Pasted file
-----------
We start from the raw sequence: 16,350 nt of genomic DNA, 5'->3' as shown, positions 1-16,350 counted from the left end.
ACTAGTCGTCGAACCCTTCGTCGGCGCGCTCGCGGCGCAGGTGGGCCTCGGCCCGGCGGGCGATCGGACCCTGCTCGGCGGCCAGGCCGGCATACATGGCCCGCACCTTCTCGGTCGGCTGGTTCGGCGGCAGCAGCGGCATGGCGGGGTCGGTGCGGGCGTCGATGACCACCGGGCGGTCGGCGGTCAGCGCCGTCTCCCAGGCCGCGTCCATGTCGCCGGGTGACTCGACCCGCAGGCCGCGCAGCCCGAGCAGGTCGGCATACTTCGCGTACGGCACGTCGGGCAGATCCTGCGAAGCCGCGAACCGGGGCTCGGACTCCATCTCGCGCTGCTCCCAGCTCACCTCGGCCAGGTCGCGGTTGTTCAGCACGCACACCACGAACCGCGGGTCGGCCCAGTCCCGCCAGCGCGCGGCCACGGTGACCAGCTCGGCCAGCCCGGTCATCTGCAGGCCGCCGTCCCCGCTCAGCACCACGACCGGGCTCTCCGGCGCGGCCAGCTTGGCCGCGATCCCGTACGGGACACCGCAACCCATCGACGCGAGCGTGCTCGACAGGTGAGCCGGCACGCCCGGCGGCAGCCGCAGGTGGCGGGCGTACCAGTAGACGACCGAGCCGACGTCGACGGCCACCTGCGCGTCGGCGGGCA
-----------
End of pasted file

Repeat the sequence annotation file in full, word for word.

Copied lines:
We start from the raw sequence: 16,350 nt of genomic DNA, 5'->3' as shown, positions 1-16,350 counted from the left end.
ACTAGTCGTCGAACCCTTCGTCGGCGCGCTCGCGGCGCAGGTGGGCCTCGGCCCGGCGGGCGATCGGACCCTGCTCGGCGGCCAGGCCGGCATACATGGCCCGCACCTTCTCGGTCGGCTGGTTCGGCGGCAGCAGCGGCATGGCGGGGTCGGTGCGGGCGTCGATGACCACCGGGCGGTCGGCGGTCAGCGCCGTCTCCCAGGCCGCGTCCATGTCGCCGGGTGACTCGACCCGCAGGCCGCGCAGCCCGAGCAGGTCGGCATACTTCGCGTACGGCACGTCGGGCAGATCCTGCGAAGCCGCGAACCGGGGCTCGGACTCCATCTCGCGCTGCTCCCAGCTCACCTCGGCCAGGTCGCGGTTGTTCAGCACGCACACCACGAACCGCGGGTCGGCCCAGTCCCGCCAGCGCGCGGCCACGGTGACCAGCTCGGCCAGCCCGGTCATCTGCAGGCCGCCGTCCCCGCTCAGCACCACGACCGGGCTCTCCGGCGCGGCCAGCTTGGCCGCGATCCCGTACGGGACACCGCAACCCATCGACGCGAGCGTGCTCGACAGGTGAGCCGGCACGCCCGGCGGCAGCCGCAGGTGGCGGGCGTACCAGTAGACGACCGAGCCGACGTCGACGGCCACCTGCGCGTCGGCGGGCA